Optional Chaining In JavaScript - What Is It And How To Use It?

Optional Chaining In JavaScript - What Is It And How To Use It?

Catalin Pit

Published on Aug 14, 2020

5 min read

Subscribe to my newsletter and never miss my upcoming articles

What Is Optional Chaining in JavaScript

According to the MDN docs, optional chaining is "shorter and simpler expressions when accessing chained properties when the possibility exists that a reference may be missing". In simpler words, optional chaining allows us to access chained properties, such as object properties.

Let us illustrate optional chaining with an example:

const person = {
 name: "Catalin Pit",
 socialMedia: {
  twitter: "@catalinmpit",
  instagram: "@catalinmpit",
  linkedin: "@catalinmpit",
 experience: "Junior",
 employed: true

In the example, you can see a person object with different properties such as name, social media accounts, experience, and a boolean field employed. Let's say we want to access the instagram property. We would have to check if the:

  • person object exists
  • socialMedia field exists
  • instagram field is present

We would have to do three checks, and the if statement would like like this:

if (person && person.socialMedia && person.socialMedia.instagram) {

We can agree that there is quite a lot of code for a simple check. However, we can shorten it by using the optional chaining feature.

Optional Chaining

The optional chaining feature is similar to the . chaining operator. The only difference is that it returns the value of undefined if the reference is null or undefined. That is if the object property does not exist. Similarly, if a function does not exist, it returns undefined. However, if you are looking for extra information, I recommend you read the MDN docs explanation here (click-me).

Coming back to our previous example, let's see how can we shorten the if statement. First of all, we refactor the if statement to look as follows:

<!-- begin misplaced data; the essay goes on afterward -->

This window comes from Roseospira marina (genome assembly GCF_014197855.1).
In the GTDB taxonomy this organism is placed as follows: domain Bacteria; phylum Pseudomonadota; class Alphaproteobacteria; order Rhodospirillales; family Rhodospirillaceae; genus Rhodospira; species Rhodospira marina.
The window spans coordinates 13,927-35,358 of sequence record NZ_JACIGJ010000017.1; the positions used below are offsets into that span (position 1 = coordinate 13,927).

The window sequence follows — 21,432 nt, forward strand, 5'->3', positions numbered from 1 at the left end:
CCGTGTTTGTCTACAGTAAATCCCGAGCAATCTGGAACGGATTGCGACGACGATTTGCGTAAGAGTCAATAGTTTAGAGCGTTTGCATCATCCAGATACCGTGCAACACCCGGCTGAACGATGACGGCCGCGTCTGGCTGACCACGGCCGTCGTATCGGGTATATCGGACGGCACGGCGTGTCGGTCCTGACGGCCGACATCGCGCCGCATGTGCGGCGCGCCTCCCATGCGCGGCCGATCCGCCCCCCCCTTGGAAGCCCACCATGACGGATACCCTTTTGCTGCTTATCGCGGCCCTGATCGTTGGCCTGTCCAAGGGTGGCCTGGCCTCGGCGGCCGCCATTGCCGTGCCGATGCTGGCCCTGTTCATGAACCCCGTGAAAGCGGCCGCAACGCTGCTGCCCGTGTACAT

if (person?.socialMedia?.twitter) {
 console.log(person.socialMedia.twitter); // outputs @catalinmpit

It is still three lines of code, but it is easier to write it and read it. Still, we can make it shorter. Would you believe me if I would say we can shorten it to one line? Here is the one-liner:


Ta-da! Instead of three lines of code, we only have one, and that is without sacrificing the code readability.

More Examples

We can use optional chaining for arrays, and functional calls. Thus, I want to illustrate some more examples of can you use this operator.

Let us start with the arrays.

const examScores = [90, 100, 84, 78, 65, 79, 56];

We check if the array examScores exists, and if it does, we output the fourth array element.

In the same vein, we can use it for function calls as follows:

const response = myAPI.getData?.();

Optional chaining is very useful when working with APIs, where a method might not be available for various reasons. We can check if the method exists, and proceed with our code based on whether it exists or not.


I find this feature extremely useful, and I like that it shortens your code without sacrificing the code readability. Let us see the takeaway points from this article:

  • Optional chaining allows us to check the properties of an object
  • Especially useful when the properties might be missing
  • It returns undefined if a property/function does not exist, instead of throwing an error
  • It shortens the code without sacrificing readability

If you enjoyed the article, consider sharing it so more people can benefit from it! Also, feel free to @me on Twitter with your opinions.

Daily delivers the best programming news every new tab. We will rank hundreds of qualified sources for you so that you can hack the future.

Daily Poster

Share this